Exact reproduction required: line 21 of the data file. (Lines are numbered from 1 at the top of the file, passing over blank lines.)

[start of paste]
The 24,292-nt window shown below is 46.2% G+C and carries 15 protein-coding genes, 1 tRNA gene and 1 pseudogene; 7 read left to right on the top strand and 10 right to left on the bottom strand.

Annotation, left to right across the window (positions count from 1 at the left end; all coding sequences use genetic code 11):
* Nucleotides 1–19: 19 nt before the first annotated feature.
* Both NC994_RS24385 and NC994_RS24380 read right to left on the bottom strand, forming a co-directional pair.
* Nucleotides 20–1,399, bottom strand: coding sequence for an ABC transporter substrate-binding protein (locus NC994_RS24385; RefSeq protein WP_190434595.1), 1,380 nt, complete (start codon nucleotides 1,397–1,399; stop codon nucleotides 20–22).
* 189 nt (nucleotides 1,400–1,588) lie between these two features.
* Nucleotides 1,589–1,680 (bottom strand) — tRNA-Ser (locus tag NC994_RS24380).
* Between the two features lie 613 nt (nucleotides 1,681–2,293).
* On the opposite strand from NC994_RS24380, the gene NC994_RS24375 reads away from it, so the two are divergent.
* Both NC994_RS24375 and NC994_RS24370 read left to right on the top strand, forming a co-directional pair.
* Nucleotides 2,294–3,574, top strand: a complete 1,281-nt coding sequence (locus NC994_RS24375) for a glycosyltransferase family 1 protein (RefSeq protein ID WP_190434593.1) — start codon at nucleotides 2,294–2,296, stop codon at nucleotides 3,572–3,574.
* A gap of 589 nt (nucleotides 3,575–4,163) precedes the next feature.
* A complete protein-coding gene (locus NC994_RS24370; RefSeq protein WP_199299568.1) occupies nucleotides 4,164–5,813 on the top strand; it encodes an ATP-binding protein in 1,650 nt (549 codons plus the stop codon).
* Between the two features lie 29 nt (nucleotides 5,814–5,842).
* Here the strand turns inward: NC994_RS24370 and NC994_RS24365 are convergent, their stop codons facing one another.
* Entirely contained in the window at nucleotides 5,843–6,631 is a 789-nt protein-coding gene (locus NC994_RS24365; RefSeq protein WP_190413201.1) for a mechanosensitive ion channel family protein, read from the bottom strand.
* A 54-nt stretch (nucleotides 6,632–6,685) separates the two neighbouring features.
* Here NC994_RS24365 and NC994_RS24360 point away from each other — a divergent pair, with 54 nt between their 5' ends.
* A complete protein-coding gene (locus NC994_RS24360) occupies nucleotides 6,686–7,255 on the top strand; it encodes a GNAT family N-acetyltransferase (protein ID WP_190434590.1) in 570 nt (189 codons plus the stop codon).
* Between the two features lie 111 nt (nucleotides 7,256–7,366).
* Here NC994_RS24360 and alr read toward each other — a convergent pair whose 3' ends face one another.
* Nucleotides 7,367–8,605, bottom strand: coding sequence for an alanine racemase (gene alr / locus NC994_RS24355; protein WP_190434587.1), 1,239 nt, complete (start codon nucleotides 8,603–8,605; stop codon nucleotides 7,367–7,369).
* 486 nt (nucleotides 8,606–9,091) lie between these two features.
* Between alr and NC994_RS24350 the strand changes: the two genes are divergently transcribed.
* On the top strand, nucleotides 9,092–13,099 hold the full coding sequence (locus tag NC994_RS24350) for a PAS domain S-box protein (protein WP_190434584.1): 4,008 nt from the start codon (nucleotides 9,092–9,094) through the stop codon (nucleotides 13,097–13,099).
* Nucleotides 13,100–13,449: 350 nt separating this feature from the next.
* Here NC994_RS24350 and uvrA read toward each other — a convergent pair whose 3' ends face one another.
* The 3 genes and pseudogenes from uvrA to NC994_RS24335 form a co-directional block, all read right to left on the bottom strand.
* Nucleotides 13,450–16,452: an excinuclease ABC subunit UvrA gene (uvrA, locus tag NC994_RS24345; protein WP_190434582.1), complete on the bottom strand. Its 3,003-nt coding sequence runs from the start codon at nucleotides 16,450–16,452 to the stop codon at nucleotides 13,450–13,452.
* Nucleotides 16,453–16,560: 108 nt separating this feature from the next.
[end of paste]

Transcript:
* Here NC994_RS24360 and alr read toward each other — a convergent pair whose 3' ends face one another.